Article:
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What are IPC standards for PCB Design, PCB Assembly and PCB Fabrication?

IPC standards are electronic design, manufacturing and inspection standards published by IPC, a global trade and standards setting association focused on the electronics industry.  IPC’s standards are used worldwide and have been essential to the globalization of the electronics industry. Anyone who designs or manufactures PCB assemblies needs to be familiar with the standards.

Most engineers and designers first encounter the IPCstandards in the fabrication notes on PCB drawings or because they have been trained on ubiquitous IPC-A-610 “Acceptability of Electronic Assemblies” which illustrates quality standards for PCB soldering and cleaning.

The IPC publishes standards for every aspect of PCB design, manufacturing, and inspection

The major categories of the standards are:

  • General documents
  • Design specifications
  • Material specifications
  • Performance and inspection standards
  • Flex assembly and materials standards

The General Documents cover terms and definitions, PCB tolerances, PCB documentation, and bare PCB testing standards.

The Design Specification Section focuses on guidelines for the electrical engineer and PCB layout designer.Perhaps the two best known design standards are IPC-2221 “Generic Standard on Printed Board Design” and IPC-7351B Generic Requirements for Surface Mount Design and Land Pattern Standards.  Fortunately for the PCB designer, these generic standards are encoded in the PC Board layoutsoftware’s internal design rules, so it is not necessary to have them memorized when laying out a PCB.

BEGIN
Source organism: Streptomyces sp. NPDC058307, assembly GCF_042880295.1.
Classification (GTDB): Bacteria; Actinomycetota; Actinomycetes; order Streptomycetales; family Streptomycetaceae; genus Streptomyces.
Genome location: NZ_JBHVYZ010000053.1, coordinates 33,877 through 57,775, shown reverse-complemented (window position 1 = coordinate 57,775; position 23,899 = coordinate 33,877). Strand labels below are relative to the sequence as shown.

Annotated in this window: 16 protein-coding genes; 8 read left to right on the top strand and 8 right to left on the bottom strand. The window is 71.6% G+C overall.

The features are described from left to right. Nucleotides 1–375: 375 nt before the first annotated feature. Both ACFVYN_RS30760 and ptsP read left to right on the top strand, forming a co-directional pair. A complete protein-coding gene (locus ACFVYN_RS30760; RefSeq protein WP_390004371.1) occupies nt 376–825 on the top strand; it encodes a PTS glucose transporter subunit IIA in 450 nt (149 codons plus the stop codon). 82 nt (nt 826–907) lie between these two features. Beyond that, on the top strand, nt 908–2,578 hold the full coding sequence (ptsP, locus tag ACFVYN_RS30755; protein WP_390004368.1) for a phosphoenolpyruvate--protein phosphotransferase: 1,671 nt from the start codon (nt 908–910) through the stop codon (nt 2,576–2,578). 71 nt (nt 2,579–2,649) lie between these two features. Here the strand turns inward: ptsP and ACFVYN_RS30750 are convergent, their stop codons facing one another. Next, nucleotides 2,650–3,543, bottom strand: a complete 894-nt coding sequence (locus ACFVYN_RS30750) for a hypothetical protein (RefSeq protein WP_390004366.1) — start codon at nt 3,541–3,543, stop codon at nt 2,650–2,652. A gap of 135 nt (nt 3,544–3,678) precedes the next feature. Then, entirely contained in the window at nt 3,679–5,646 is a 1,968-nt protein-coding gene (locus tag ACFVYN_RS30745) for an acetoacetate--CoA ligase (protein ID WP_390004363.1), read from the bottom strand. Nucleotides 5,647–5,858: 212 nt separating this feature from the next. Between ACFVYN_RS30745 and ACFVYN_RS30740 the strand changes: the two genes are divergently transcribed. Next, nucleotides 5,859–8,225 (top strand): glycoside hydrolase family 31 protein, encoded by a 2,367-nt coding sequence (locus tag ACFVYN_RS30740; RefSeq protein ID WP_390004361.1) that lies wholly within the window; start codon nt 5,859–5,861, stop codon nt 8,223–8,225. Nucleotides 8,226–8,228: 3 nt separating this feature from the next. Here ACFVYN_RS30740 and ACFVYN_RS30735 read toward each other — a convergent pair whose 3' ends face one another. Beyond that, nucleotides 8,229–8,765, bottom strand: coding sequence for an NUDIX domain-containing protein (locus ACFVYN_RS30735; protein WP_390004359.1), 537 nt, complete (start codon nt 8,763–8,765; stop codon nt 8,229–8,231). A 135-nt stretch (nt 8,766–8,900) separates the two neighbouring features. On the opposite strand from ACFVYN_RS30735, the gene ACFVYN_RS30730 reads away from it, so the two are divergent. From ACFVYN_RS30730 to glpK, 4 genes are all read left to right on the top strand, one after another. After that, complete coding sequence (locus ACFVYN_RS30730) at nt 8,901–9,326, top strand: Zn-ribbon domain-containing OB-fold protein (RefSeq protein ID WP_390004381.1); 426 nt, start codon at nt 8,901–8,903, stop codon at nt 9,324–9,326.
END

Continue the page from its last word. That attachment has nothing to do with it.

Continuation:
The Material Specificationsdefine the specifications for everything in the electronics supply chain from the pre-preg to the silkscreen. These specifications are often referenced in the notes on a PCB drawing.  One typical example is IPC-4552“Performance Specification for Electroless Nickel/Immersion Gold (ENIG) Plating for Printed Boards” which sets requirements for the gold plating of PCBs.

The Performance and Inspection Documents contains one of the most important standards, IPC-6011 “Generic Performance Specification for Printed Boards.”   IPC 6011 establishes the requirements for PCBs and defines the level of quality ultimately reliability for PCBS the IPC-6011 standards cover the following topics:

  • PCB design
  • PCB assembly
  • PCB testing
  • PCB inspection
  • PCB documentation

Flex assembly and materials standardscovers both the materials and the assembly standards for flexible printed circuits

IPC Electronic Product Classes